Self-care, then, is not only a crucial way of keeping ourselves healthy and able to function within the world, it is also a way of standing up and reclaiming our identities as worthy.

CarmenLeah Ascencio, a LICSW in Boston, MA who specializes in working with QTPoC and survivors of violence, stated this clearly. “It does become something that is subversive. When society says you are not of value because of your identity, just the act of saying ‘No, I am of value’ is turning that oppression on its head. It’s counteractive to oppression.”

CarmenLeah Ascencio, photo by Mia McKenzie

Self-care then, is in itself counteractive for people within any minority group. It matters, not only for our health, but also for the tiny powerful revolution that occurs each time we approach ourselves with care and compassion.

The Power of Living in Our Bodies

Our bodies are sites of power, agency, and change. They are also often the place in which difficult processing and experiences occur. When we experience trauma or microaggressions, our response is often to check out of the bodies we live in. They become unsafe places for us in those moments, and it can be extremely difficult to return to them and trust them again.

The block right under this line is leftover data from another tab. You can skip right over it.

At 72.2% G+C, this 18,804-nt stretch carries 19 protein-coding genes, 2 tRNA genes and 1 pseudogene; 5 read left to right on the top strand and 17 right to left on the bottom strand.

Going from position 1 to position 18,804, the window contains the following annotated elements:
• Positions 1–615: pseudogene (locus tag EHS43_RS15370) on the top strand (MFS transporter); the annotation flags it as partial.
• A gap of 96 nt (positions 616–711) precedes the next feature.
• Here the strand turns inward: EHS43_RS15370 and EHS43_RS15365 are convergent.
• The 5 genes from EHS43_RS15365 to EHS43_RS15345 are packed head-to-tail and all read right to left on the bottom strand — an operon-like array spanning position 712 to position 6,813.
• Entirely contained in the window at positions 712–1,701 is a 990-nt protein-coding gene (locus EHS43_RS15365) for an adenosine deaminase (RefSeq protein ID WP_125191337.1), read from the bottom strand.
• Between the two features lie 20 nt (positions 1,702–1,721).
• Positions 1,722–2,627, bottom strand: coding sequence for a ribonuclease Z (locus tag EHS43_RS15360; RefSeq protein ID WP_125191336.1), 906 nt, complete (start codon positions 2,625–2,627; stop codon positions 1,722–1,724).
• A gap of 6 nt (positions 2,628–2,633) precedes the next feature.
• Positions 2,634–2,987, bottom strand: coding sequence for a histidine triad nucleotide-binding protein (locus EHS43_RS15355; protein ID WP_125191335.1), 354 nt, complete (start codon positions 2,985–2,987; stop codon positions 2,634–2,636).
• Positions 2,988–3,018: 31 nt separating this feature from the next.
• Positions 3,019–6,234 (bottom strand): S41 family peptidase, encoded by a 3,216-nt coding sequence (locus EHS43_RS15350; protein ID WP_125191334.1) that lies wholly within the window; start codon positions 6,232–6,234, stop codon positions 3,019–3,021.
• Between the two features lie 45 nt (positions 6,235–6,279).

Should self-care be something we practice? And what does the idea of a “practice” of care look like?

Brooke Stepp, a Seattle based somatic therapist, spoke of the reality of dissociation and the frequency in which this occurs, “Living in very objectively unsafe conditions that we live in as queer folks and queer folks of color, I think it’s a really smart survival strategy to check out from our bodies, because to check in to them means we have to show up and be there for the pain and the pain of living in that and experiencing the oppression that we do experience. But there’s a big cost to that too.”